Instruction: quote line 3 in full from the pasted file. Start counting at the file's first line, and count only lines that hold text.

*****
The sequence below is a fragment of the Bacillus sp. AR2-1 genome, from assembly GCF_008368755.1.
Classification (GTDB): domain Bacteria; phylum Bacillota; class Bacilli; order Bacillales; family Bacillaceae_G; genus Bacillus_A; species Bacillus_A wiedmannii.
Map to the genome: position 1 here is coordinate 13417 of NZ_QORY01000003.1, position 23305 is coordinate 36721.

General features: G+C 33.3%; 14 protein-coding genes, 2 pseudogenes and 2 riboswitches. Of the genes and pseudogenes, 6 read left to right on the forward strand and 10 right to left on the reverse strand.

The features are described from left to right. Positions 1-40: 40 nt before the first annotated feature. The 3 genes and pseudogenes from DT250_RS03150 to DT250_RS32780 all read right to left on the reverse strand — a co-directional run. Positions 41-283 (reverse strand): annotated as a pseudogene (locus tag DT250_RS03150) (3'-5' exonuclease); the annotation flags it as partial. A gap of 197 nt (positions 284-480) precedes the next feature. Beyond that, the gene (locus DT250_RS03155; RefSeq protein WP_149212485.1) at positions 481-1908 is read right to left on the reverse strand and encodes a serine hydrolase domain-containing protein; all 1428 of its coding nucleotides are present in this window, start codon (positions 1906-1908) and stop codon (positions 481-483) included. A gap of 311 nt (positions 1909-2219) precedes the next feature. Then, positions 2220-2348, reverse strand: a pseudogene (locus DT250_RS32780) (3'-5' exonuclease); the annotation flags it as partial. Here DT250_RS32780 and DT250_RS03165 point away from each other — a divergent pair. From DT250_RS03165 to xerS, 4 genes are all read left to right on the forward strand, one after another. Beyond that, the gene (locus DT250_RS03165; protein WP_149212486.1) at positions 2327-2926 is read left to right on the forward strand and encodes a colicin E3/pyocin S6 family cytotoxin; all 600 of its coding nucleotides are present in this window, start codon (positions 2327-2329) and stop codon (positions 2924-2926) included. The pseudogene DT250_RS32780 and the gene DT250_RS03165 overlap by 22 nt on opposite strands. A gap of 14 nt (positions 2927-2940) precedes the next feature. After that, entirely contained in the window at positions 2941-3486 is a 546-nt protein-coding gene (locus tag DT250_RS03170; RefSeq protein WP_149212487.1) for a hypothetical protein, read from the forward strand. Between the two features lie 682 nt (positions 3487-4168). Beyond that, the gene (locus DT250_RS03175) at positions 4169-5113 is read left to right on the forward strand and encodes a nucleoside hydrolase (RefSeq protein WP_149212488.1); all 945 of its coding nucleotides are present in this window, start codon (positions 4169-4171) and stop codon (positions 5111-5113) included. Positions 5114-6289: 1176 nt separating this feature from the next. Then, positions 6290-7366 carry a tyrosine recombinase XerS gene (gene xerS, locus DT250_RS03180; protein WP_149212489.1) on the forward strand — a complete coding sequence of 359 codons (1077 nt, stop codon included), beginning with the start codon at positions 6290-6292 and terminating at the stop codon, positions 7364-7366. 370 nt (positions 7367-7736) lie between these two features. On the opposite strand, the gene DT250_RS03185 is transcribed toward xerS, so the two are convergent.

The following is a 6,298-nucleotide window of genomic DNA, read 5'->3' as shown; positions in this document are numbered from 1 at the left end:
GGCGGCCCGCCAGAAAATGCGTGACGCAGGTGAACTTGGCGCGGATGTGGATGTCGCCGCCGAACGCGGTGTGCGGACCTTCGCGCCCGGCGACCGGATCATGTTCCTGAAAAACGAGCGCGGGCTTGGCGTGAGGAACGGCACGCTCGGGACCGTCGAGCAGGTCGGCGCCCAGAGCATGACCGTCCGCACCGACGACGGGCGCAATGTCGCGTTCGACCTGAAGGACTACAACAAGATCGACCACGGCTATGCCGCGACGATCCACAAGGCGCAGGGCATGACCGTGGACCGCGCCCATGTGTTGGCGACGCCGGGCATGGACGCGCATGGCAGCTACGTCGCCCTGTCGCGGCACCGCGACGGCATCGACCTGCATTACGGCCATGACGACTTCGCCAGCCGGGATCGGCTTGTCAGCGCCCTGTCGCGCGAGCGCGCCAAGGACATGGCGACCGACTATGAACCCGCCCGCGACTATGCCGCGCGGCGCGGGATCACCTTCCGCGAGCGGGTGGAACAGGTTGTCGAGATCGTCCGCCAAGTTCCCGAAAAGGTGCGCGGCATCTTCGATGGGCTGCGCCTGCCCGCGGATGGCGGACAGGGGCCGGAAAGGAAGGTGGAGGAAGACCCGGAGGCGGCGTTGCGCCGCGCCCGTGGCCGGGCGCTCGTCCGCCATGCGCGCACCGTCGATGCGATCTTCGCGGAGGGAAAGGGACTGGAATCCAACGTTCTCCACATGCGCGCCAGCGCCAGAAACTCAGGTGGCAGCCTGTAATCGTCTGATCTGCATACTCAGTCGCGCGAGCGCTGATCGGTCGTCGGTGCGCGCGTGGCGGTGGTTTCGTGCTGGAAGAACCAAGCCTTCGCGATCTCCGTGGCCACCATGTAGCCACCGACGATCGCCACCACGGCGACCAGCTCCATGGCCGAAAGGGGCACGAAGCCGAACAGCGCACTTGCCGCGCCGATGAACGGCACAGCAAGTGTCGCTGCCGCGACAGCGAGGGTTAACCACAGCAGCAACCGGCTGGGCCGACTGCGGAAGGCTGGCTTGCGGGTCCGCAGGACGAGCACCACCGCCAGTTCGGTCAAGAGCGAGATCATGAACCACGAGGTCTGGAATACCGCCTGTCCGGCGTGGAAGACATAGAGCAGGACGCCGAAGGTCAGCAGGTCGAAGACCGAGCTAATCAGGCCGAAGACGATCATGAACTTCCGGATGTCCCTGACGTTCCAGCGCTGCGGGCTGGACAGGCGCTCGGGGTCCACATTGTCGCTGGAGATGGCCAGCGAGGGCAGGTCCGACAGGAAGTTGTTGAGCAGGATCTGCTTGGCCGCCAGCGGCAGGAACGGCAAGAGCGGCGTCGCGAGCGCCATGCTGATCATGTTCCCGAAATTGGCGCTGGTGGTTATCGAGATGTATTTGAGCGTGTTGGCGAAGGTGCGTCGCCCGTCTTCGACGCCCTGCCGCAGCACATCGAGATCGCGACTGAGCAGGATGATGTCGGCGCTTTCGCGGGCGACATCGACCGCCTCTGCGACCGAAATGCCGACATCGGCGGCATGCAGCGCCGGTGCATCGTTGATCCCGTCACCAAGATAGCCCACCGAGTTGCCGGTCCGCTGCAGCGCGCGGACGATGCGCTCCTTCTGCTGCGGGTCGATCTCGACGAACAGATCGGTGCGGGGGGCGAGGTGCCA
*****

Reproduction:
Map to the genome: position 1 here is coordinate 13417 of NZ_QORY01000003.1, position 23305 is coordinate 36721.